Amazon Dash Buttons are Awesome For Everything but Buying Stuff

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Sell a wifi-enabled button to buy stuff on Amazon? Sure you’d have to make sure you can’t easily modify the button so that people can buy them and _not_ buy stuff on Amazon with them, but that shouldn’t be too hard.

Amazon had barely started selling their $5 “Dash Buttons” before this post on Medium showed up: “How I Hacked Amazon’s $5 WiFi Button to track Baby Data”. In it, Ted Benson, the co-founder and CTO of Cloudstitch, detailed how he managed to capture the click of an Amazon Dash Button without a single modification and it’s very simple: Sit on your wireless network until you see the Dash Button join and request an IP address. Amazon was obviously trying to squeeze as much battery as possible out of these little buttons so they wisely made the wifi antennae only connect when the button was pressed and shutdown right after, but that connection makes ripples in the form of ARP packets that need to be sent to acquire an IP address. If you write a script that listens for those packets and knows the MAC address of a specific button (and if you did just enough of the Dash Button setup process to give it wifi access, but not enough to say which product you want to buy) then you’re all set to have yourself a snazzy wireless button!

Pretty cool. I need one of those. Do I need one of those? I can think of something I’m sure…ok, yeah…I thought of something. I’ll buy one.

Ted used a Python library called scapy to do his network sniffing, but I don’t like Python. I don’t run any Python scripts in my internal server, and I don’t want to, so lets rewrite this functionality in Go (golang).

Took some digging around in the Go documentation, but I got it…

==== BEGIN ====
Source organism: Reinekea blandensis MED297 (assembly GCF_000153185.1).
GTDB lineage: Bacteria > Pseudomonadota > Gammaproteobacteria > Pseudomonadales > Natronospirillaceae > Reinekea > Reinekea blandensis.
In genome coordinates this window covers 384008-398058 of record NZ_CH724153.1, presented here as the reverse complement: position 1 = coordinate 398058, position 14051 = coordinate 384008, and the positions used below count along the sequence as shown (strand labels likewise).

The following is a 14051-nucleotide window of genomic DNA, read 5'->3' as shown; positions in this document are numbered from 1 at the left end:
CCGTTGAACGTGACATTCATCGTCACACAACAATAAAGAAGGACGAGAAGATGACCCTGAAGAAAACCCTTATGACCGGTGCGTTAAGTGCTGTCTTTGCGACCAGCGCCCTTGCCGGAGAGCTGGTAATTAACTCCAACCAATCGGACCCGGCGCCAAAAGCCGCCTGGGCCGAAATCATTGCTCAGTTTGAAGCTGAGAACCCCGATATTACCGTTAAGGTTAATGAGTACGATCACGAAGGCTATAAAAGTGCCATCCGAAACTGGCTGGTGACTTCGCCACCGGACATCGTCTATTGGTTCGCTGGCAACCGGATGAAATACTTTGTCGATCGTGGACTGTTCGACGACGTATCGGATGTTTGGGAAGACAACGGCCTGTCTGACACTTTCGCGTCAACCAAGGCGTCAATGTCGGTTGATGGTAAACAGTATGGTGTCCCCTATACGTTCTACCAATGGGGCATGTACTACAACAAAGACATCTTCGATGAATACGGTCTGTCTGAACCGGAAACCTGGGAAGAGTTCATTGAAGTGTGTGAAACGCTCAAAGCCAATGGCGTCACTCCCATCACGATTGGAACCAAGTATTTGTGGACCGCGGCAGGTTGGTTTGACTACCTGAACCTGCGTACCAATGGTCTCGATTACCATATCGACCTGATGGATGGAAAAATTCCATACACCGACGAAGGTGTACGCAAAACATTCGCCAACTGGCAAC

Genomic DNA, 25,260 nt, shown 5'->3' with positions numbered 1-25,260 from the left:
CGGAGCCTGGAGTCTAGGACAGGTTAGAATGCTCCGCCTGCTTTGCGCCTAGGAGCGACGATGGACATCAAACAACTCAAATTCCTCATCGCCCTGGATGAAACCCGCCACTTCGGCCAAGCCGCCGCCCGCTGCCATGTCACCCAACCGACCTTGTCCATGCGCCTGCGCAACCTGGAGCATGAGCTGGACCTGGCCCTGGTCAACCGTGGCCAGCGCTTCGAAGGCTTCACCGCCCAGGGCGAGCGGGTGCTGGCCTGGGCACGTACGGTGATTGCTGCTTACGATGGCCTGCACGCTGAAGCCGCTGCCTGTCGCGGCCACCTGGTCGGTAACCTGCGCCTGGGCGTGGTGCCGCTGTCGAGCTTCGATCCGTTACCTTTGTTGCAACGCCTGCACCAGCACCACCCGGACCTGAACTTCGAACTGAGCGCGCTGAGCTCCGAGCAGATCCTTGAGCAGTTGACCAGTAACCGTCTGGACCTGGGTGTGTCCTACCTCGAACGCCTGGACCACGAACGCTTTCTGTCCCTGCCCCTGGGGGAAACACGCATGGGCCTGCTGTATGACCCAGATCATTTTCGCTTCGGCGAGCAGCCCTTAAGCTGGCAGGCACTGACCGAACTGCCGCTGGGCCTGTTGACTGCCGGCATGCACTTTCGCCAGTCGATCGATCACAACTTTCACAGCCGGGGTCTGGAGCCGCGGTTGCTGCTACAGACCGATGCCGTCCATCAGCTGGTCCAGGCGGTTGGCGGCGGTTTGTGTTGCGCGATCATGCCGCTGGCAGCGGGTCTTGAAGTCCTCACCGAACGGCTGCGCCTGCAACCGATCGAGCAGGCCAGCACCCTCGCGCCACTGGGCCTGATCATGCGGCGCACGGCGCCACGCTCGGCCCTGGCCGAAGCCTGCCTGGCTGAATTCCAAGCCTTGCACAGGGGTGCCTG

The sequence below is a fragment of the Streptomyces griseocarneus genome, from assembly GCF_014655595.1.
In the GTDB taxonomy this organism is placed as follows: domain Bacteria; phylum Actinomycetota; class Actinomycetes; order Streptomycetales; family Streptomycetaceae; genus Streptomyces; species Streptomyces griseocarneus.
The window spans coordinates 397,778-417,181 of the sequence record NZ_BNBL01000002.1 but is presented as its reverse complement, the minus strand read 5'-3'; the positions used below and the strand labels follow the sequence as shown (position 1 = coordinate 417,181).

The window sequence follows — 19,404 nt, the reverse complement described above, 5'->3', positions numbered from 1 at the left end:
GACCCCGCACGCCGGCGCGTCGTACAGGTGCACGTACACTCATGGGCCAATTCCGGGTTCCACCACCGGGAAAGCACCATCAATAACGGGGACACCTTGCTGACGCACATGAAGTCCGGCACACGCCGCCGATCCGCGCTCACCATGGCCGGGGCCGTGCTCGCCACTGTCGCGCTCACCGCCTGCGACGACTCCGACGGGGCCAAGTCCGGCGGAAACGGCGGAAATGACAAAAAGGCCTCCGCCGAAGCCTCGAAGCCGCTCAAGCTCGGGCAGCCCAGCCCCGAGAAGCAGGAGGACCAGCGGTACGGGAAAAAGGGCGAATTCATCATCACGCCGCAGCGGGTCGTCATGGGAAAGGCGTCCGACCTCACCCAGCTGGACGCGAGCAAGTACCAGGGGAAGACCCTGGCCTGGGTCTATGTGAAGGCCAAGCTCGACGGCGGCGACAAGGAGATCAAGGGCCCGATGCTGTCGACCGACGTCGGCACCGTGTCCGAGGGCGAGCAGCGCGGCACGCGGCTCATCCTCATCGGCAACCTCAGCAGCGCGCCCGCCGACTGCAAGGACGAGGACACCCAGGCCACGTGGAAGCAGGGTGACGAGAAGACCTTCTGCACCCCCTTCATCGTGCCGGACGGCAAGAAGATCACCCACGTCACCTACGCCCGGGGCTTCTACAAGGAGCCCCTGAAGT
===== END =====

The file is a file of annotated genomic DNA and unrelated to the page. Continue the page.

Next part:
So what was that thing I wanted to do with the button again…? Right, lights. So here’s the back-story: I have two ceiling light fixtures in my basement / home office / my daughter’s blanket fort area, with both on different switches. I have Hue Lux light in the fixtures but the problem with wifi lights is that when you hit the switch they are off and you can’t control them any more, but turning them off via the app every time is a pain in the ass. Plus the switch for the back lights is in this terrible place that I always forget to hit on the way out…anyway, it would be a lot better if I had one switch that controlled all of the light and that switch didn’t turn them off, but turned them down so they would still be reachable for the apps.

I looked for a Go Hue light API library, but the only one I found was dead and not very good…so lets write one of those now! Why not?! Actually the Hue API is a little weird, but it’s pretty simple. This shouldn’t take long (especially in blog post time)…

Ok, all set!

Here it is compiled all together in a single project: github.com/mikeflynn/go-dash-button. It logs out new Dash Buttons it sees, Hue errors, and has a config file option baked in for API keys and stuff. It could stand to be even more flexible and more easily importable in to a Go project, but I figured that not many will use this and stopped short. If you do want to use this for your own buttons let me know and I can clean it up further.

So my button works, now what? The finishing touches were capping the light switches (we rent) and adding a little hook to the wall for the button to live. The hook works out great as it’s right above the old switch but you can pull it off the wall and use it as a portable switch by the couch. I also found that regular Office Depot sticky labels are the perfect width to stick on over the brand logo for relabeling.

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Now I’m just thinking of what else in my life needs a wireless button!